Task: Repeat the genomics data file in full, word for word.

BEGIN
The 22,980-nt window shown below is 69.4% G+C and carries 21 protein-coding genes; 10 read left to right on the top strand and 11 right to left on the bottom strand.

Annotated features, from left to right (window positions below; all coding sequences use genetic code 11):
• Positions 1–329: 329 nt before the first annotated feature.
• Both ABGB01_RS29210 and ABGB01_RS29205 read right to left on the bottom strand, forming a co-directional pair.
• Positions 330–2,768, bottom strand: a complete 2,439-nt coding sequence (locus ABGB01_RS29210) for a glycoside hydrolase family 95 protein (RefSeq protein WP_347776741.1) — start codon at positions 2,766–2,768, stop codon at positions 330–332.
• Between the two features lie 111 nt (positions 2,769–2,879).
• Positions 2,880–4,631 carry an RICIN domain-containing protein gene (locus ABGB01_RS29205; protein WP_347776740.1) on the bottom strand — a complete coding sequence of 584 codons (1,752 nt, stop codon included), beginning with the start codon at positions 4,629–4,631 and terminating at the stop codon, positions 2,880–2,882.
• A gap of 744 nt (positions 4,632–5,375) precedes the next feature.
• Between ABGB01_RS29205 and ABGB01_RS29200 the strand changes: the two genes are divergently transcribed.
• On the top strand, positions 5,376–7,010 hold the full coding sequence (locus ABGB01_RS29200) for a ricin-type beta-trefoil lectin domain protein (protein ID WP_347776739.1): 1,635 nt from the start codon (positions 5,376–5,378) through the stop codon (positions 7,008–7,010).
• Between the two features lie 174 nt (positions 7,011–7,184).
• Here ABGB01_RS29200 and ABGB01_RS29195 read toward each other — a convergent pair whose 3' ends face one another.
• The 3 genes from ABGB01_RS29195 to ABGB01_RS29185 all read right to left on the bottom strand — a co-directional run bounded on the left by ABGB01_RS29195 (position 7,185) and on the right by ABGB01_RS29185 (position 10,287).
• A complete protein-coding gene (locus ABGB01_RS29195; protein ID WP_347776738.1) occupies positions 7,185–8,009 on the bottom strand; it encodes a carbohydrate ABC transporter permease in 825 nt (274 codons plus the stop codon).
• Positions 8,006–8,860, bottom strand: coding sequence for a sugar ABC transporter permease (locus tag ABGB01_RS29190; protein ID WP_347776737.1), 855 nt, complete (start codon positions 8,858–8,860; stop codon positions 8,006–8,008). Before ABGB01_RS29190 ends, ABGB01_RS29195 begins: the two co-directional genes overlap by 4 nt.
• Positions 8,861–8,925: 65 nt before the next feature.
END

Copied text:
The 22,980-nt window shown below is 69.4% G+C and carries 21 protein-coding genes; 10 read left to right on the top strand and 11 right to left on the bottom strand.

Annotated features, from left to right (window positions below; all coding sequences use genetic code 11):
• Positions 1–329: 329 nt before the first annotated feature.
• Both ABGB01_RS29210 and ABGB01_RS29205 read right to left on the bottom strand, forming a co-directional pair.
• Positions 330–2,768, bottom strand: a complete 2,439-nt coding sequence (locus ABGB01_RS29210) for a glycoside hydrolase family 95 protein (RefSeq protein WP_347776741.1) — start codon at positions 2,766–2,768, stop codon at positions 330–332.
• Between the two features lie 111 nt (positions 2,769–2,879).
• Positions 2,880–4,631 carry an RICIN domain-containing protein gene (locus ABGB01_RS29205; protein WP_347776740.1) on the bottom strand — a complete coding sequence of 584 codons (1,752 nt, stop codon included), beginning with the start codon at positions 4,629–4,631 and terminating at the stop codon, positions 2,880–2,882.
• A gap of 744 nt (positions 4,632–5,375) precedes the next feature.
• Between ABGB01_RS29205 and ABGB01_RS29200 the strand changes: the two genes are divergently transcribed.
• On the top strand, positions 5,376–7,010 hold the full coding sequence (locus ABGB01_RS29200) for a ricin-type beta-trefoil lectin domain protein (protein ID WP_347776739.1): 1,635 nt from the start codon (positions 5,376–5,378) through the stop codon (positions 7,008–7,010).
• Between the two features lie 174 nt (positions 7,011–7,184).
• Here ABGB01_RS29200 and ABGB01_RS29195 read toward each other — a convergent pair whose 3' ends face one another.
• The 3 genes from ABGB01_RS29195 to ABGB01_RS29185 all read right to left on the bottom strand — a co-directional run bounded on the left by ABGB01_RS29195 (position 7,185) and on the right by ABGB01_RS29185 (position 10,287).
• A complete protein-coding gene (locus ABGB01_RS29195; protein ID WP_347776738.1) occupies positions 7,185–8,009 on the bottom strand; it encodes a carbohydrate ABC transporter permease in 825 nt (274 codons plus the stop codon).
• Positions 8,006–8,860, bottom strand: coding sequence for a sugar ABC transporter permease (locus tag ABGB01_RS29190; protein ID WP_347776737.1), 855 nt, complete (start codon positions 8,858–8,860; stop codon positions 8,006–8,008). Before ABGB01_RS29190 ends, ABGB01_RS29195 begins: the two co-directional genes overlap by 4 nt.
• Positions 8,861–8,925: 65 nt before the next feature.